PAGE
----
Like most people, the survivors will get over their bad experiences after a while, and conversely the good experiences will be too far in the past to continue making them happy. If you hover over one of the mood modifiers with the mouse cursor, it will show you how much longer each one will continue having an effect on the survivor.
Note that there are a few modifiers that don’t have an expiration time, such as being in love with someone, however those are the exception not the rule.
The non-obvious part
On the surface, this is a fairly simple system. However, there are three very important things that make it more complicated.
First, a survivor’s happiness bar is locked whenever the survivor is sleeping. It doesn’t matter what their mood is. If they go to sleep at 42% happiness, they will wake up at 42% happiness, no matter how long they have slept. When they wake up, their happiness will resume moving slowly toward the value of their mood.
Likewise, a survivor’s stress/relaxation bar is also locked whenever they are sleeping. If they were 97% relaxed when they went to sleep, they will be 97% relaxed when they wake up. This
seemslike it would be a good thing, but this can actually work against you as we’ll find out later.
Finally, as mentioned above, nearly all mood modifiers stay in effect for a fixed amount of time before expiring. This timer does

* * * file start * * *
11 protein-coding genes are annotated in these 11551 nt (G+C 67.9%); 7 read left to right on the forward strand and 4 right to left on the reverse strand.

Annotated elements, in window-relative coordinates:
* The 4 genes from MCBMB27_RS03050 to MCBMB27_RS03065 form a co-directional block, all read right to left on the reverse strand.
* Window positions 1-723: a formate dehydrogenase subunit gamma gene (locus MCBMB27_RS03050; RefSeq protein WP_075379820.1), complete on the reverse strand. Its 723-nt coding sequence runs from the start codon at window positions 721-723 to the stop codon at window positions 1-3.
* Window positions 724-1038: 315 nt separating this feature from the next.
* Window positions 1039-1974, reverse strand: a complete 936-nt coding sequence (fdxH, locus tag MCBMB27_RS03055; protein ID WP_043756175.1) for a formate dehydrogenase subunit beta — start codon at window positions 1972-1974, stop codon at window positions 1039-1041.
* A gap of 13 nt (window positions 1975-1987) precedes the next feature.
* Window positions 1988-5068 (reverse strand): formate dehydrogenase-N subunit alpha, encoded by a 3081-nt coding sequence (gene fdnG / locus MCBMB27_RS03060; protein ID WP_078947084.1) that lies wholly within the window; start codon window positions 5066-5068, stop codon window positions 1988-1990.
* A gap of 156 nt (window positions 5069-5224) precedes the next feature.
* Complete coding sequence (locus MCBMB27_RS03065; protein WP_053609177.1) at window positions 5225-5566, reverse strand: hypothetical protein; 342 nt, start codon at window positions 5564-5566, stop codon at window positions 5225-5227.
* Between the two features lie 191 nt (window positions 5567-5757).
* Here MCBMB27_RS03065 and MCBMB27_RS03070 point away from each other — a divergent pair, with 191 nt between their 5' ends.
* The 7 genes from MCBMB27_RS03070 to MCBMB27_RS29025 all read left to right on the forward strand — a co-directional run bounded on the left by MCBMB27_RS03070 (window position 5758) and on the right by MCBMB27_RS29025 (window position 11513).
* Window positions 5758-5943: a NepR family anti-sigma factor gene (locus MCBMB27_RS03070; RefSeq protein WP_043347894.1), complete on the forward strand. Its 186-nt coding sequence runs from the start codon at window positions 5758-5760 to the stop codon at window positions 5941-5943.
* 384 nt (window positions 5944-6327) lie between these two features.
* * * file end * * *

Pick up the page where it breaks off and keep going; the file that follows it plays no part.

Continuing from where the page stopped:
NOTpause while a survivor is sleeping. If they are happy because they enjoyed a nice mug of ale, and then sleep for 8 hours, they may not still be happy about it when they wake up. (Kind of like real life sometimes.)
Putting it all together
The most obvious takeaway from everything above is that any work you do to make your survivors happy is completely wasted while they sleep. Their happiness can’t improve while sleeping, and the mood buff they get from those things will mostly expire during that time.
This can lead to a double-penalty if you have a survivor relax before sleeping. If they go to bed fully relaxed, they will wake up fully relaxed and therefore will refuse to perform any more relaxation activities, robbing you of the chance to refresh those important mood buffs.
This isn’t quite as bad with eating. They will lose their “well fed” mood buff while sleeping, because their hunger bar is not locked and will drop while they are sleeping. But this allows you to make them eat again in the morning to get the “well fed” mood buff back for a while. However, this is wasteful and creates extra work for your cook(s).
TLDR – How to avoid meltdowns
Since a survivor’s happiness can’t change (nor can they have meltdowns) while they are sleeping, you can send them to bed in an absolutely horrible mood — nearly starving and completely stressed out — and they’ll wake up no worse for wear. Actually better since at least they won’t be tired anymore.